Andeltová, Lucie: Action-based and outcome-based payments for environmental services : An experimental auction for tree planting contracts in Kenya. - Bonn, 2018. - Dissertation, Rheinische Friedrich-Wilhelms-Universität Bonn.
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author = {{Lucie Andeltová}},
title = {Action-based and outcome-based payments for environmental services : An experimental auction for tree planting contracts in Kenya},
school = {Rheinische Friedrich-Wilhelms-Universität Bonn},
year = 2018,
month = jun,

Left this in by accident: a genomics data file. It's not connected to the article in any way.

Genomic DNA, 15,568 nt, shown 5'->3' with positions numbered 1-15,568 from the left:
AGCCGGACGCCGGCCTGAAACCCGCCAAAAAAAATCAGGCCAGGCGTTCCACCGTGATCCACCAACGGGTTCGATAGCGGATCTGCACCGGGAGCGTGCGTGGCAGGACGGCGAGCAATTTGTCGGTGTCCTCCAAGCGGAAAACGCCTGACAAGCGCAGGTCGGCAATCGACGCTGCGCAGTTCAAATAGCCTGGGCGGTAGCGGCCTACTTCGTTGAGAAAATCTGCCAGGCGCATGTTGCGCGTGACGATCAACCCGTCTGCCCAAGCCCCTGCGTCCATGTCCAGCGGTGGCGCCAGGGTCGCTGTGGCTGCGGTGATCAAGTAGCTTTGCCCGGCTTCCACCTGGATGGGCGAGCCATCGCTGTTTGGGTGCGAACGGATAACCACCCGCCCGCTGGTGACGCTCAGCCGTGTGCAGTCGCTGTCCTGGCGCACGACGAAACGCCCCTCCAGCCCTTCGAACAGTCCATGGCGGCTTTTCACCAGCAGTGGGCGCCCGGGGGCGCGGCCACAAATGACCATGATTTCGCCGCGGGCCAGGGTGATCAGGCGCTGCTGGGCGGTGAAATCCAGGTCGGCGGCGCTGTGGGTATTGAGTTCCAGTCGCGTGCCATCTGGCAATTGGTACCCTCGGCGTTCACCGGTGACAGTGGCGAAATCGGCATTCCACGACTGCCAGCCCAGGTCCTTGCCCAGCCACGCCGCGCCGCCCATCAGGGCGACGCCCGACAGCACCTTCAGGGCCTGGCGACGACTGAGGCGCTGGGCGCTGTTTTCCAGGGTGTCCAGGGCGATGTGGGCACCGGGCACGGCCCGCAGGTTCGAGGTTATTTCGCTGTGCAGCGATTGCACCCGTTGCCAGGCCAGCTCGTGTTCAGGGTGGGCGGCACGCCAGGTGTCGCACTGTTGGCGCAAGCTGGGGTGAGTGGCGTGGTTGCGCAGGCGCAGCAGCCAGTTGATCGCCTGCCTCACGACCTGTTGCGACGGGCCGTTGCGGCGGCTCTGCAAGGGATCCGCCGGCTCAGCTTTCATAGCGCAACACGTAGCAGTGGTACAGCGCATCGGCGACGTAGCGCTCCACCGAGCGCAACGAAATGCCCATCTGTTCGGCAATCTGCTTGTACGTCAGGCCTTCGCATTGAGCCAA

note = {The dissertation represents a first randomized field experiment that compares action-based and outcome-based payments for environmental services (PES). The main aim of the study was to investigate the effect of the outcome-based contracts in conservation auctions, and to prove the theoretical prediction on their improved environmental performance. In addition, the study uses a gender sensitive approach to examine gendered behavior. Tree planting contracts were allocated via conservation auctions in Central Kenya, one making final payments dependent on actions (keeping the soil around the trees moist) and the other on outcomes (tree survivals). The results show (i) a significant increase in women´s bids in the outcome-based versus action-based treatment, suggesting women to react more averse to the outcome-based approach than men. Also, (ii) women submitted significantly lower bids compared to men in the action-based treatment, wherein gendered differences in opportunity costs and cash constrains were identified as potential drivers. Further, (iii) there was no significant difference in budget effectiveness between the auctions for action- and outcome-based contracts. Moreover, (iv) tree survivals were statistically undistinguishable for the action-based and outcome-based treatments, whereas (v) the type of contract, however, played a role in defining care taking actions, with outcome-based contract holders being more likely to conduct conservation activities that are expected to improve tree survivals. Furthermore, (vi) women achieved significantly less surviving trees than men, wherein gender imbalance in mutual labor support in the contract implementation was identified as potential driver for the lower performance. In this respect, despite the decline in women's tree survivals, the contract allocation to women was still highly cost-effective. In addition, (vii) tree survivals were increasing with the payment amount, implying that decreasing the gap between informational rents and true opportunity costs might negatively affect the environmental performance. Finally, (viii) the overall high tree survivals might be in the first place motivated by the payments and expected future tree benefits, wherein a number of factors also suggest on intrinsic motivation for tree survivals.  },
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